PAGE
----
Why you should not smoke cigarettes
|Subject:||🏥 Health Care|
|Topics:||🚬 Smoking, Breast Cancer, Cancer, Health, Public Health|
Cigarette smoking is one of the riskiest behaviors that lead to serious health problems. While active smokers are the mainly affected, cigarette smoking also affects passive smokers due to inhalation of the smoke. Cigarette is said to contain 4000 different chemicals whose sizes vary considerably. Some cigarette chemicals are atomic sized, and others are particulate matter. Moreover, a person’s intensity of smoking, cigarette brand, and smoking behavior determine the amount and type of chemicals inhaled. The aim of this paper is to discuss why one should not smoke cigarettes because cigarette smoking causes breast, rheumatoid arthritis, and cardiovascular diseases.
The first reason why you should not smoke cigarettes is because cigarette smoking is one of the causes of breast cancer. The study has shown that there is a high risk of breast cancer not only to active smokers but also passive smokers (Dossus et al., 1872). The increased risks for breast cancer according to Dossus and the colleagues are associated with higher pack-years, cumulating pack-years of smoking from menarche to the first full-term pregnancy, and smoking duration. Among the 322,988 women included in the study, there were 9,822 cases of breast cancer for active smokers and 6,264 for passive smokers. However, the number was minimal for non-passive and non-active smokers. The researchers contend that “there may be an increased risk of heavy smoking, smoking of long duration, smoking before a first full-term pregnancy (FFTP) and passive smoking” (Dossus et al., 1882). It is thus evident that smoking is a leading cause of breast cancer.
The second reason why you should not smoke a cigarette is because it causes rheumatoid arthritis. Statistics show that smokers have a 40 percent higher risk of developing RA compared to non-smokers (Di Giuseppe et al., 1). Nevertheless, Di Giuseppe et al. argue that it is still not clear about the dose-response relationship of the increased RA and the pack-years. However, it has been established that increased cigarette smoking has been associated with increased RA. Both heavy and light smokers should be cautioned because they are all at the risk of developing RA as argued by the scholars “Light smoking as well as heavy smoking could increase the risk of RA due to the triggering of the immune system against citrullinated proteins antigens.” (Di Giuseppe, et al., 2).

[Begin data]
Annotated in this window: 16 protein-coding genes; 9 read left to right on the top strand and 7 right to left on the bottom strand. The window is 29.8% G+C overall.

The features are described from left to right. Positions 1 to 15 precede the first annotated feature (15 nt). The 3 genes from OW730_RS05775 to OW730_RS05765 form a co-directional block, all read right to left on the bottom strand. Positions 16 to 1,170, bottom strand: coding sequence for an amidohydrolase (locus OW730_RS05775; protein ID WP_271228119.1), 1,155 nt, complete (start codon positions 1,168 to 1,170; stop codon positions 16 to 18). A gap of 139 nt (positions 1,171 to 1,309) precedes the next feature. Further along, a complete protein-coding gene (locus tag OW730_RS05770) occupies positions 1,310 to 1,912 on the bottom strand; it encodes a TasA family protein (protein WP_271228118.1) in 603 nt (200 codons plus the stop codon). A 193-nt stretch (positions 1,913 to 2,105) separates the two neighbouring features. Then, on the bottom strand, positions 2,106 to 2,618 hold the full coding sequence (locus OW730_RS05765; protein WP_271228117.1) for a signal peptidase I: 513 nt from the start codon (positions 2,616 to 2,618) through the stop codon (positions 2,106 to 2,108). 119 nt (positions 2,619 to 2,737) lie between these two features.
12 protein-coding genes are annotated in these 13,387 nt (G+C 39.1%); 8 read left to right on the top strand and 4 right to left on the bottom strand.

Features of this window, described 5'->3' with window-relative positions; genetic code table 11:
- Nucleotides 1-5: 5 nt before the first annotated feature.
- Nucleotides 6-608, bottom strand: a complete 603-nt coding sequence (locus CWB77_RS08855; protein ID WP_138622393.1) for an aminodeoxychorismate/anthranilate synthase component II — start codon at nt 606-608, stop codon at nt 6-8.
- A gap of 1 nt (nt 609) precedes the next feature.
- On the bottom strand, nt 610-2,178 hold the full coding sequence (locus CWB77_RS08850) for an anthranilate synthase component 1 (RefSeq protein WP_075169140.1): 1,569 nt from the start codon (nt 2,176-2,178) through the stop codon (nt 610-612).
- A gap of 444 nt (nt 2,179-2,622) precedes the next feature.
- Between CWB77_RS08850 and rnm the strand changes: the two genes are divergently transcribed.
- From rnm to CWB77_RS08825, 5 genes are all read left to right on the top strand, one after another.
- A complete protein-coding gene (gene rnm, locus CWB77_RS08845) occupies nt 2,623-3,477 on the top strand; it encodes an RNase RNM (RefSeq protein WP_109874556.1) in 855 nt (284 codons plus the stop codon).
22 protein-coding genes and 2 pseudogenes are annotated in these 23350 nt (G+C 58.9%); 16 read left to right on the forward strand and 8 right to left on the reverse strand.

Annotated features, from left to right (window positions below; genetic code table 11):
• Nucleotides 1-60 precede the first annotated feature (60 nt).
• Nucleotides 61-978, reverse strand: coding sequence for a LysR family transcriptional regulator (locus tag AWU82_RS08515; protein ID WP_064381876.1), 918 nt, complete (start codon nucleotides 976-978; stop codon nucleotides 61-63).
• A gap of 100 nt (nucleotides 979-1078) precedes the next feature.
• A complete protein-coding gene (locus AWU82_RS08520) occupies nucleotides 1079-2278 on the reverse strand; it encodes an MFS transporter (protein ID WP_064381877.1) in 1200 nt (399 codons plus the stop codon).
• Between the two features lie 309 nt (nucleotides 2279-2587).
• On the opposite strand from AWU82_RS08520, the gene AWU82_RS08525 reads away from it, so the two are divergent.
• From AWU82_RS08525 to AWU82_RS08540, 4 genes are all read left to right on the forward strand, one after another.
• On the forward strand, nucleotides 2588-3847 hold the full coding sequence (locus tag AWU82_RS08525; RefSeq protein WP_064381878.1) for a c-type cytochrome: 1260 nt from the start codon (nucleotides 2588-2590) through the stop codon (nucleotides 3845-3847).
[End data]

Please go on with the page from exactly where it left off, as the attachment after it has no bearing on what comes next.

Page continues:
The third reason why you should not smoke cigarettes is because it causes cardiovascular diseases. According to the World Health Organisation, cigarette smoking contributes to 10 percent of the cardiovascular-related diseases. Smoking was found to interfere with the quantity of lipids and also changing them (Messner and David, 509). Additionally, the oxidants and radicals in the cigarette smoke are responsible for causing pro-oxidant environment thereby resulting in the oxidation of lipids. For this reason Messner and David 509) contend that “for the past decades, it has been clear that smoking is an important (and modifiable) risk factor for CVDs” (Messner and David, 510). CVDs are complex diseases that pose a threat to human life.
In conclusion, cigarette smoking is one of the predisposing factors for many diseases. Among them are breast cancer, rheumatoid arthritis, and cardiovascular diseases. It is also evident that both active and passive smokers are at risk of developing such diseases. However, the duration of cigarette smoking, pack-years, smoking intensity, and dose-response are some of the factors that influence a person’s risk of diseases. Nonetheless, cigarette smoking cessation is one of the most efficient measures for preventing or reversing the damage that has already been caused by the chemicals in cigarettes.
- Di Giuseppe, Daniela, et al. “Cigarette smoking and risk of rheumatoid arthritis: a dose-response meta-analysis.” Arthritis research & therapy 16.2 (2014): R61. Print.
- Dossus, Laure, et al. “Active and passive cigarette smoking and breast cancer risk: results from the EPIC cohort.” International journal of cancer 134.8 (2014): 1871-1888. Print.
- Messner, Barbara, and David Bernhard. “Smoking and cardiovascular disease.” Arteriosclerosis, thrombosis, and vascular biology 34.3 (2014): 509-515. Print.